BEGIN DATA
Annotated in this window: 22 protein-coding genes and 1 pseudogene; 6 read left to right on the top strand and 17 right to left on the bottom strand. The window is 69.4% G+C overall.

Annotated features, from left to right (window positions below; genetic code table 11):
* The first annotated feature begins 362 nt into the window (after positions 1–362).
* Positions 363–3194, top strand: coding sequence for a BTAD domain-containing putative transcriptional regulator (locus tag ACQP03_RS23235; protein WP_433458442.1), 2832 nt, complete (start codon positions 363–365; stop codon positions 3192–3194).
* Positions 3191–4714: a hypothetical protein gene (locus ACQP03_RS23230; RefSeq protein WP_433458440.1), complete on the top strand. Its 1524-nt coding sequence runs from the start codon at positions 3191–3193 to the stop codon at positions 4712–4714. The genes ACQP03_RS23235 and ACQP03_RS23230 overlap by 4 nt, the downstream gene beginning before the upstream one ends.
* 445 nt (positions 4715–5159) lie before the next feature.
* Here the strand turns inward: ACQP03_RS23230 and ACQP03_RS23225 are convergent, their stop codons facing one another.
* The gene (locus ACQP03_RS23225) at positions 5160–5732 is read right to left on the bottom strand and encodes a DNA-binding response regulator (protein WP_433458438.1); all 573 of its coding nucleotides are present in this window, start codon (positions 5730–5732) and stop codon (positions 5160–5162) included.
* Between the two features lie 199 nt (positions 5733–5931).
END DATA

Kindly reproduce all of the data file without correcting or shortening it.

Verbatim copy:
Annotated in this window: 22 protein-coding genes and 1 pseudogene; 6 read left to right on the top strand and 17 right to left on the bottom strand. The window is 69.4% G+C overall.

Annotated features, from left to right (window positions below; genetic code table 11):
* The first annotated feature begins 362 nt into the window (after positions 1–362).
* Positions 363–3194, top strand: coding sequence for a BTAD domain-containing putative transcriptional regulator (locus tag ACQP03_RS23235; protein WP_433458442.1), 2832 nt, complete (start codon positions 363–365; stop codon positions 3192–3194).
* Positions 3191–4714: a hypothetical protein gene (locus ACQP03_RS23230; RefSeq protein WP_433458440.1), complete on the top strand. Its 1524-nt coding sequence runs from the start codon at positions 3191–3193 to the stop codon at positions 4712–4714. The genes ACQP03_RS23235 and ACQP03_RS23230 overlap by 4 nt, the downstream gene beginning before the upstream one ends.
* 445 nt (positions 4715–5159) lie before the next feature.
* Here the strand turns inward: ACQP03_RS23230 and ACQP03_RS23225 are convergent, their stop codons facing one another.
* The gene (locus ACQP03_RS23225) at positions 5160–5732 is read right to left on the bottom strand and encodes a DNA-binding response regulator (protein WP_433458438.1); all 573 of its coding nucleotides are present in this window, start codon (positions 5730–5732) and stop codon (positions 5160–5162) included.
* Between the two features lie 199 nt (positions 5733–5931).